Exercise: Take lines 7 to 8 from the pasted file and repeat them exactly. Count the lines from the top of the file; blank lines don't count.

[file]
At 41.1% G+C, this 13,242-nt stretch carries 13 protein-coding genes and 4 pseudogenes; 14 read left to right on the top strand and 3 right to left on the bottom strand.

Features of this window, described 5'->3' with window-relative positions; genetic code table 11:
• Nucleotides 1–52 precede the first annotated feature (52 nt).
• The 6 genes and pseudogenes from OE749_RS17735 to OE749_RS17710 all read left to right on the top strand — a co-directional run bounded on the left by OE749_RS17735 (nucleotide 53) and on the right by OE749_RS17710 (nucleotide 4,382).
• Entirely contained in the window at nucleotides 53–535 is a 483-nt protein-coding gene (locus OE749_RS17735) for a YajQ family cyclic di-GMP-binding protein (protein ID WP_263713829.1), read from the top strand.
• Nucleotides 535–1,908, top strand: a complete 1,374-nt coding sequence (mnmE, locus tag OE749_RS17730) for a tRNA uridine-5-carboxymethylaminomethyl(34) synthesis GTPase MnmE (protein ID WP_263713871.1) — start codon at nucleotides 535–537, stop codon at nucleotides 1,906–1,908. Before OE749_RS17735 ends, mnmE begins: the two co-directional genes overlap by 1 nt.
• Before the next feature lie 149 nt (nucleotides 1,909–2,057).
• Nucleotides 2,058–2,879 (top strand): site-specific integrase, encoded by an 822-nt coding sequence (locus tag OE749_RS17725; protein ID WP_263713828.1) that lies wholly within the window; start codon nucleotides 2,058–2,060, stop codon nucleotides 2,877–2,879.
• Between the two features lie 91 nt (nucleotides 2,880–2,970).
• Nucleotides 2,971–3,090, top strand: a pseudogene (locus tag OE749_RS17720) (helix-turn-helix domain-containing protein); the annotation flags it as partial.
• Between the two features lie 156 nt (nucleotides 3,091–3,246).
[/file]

• Before the next feature lie 149 nt (nucleotides 1,909–2,057).
• Nucleotides 2,058–2,879 (top strand): site-specific integrase, encoded by an 822-nt coding sequence (locus tag OE749_RS17725; protein ID WP_263713828.1) that lies wholly within the window; start codon nucleotides 2,058–2,060, stop codon nucleotides 2,877–2,879.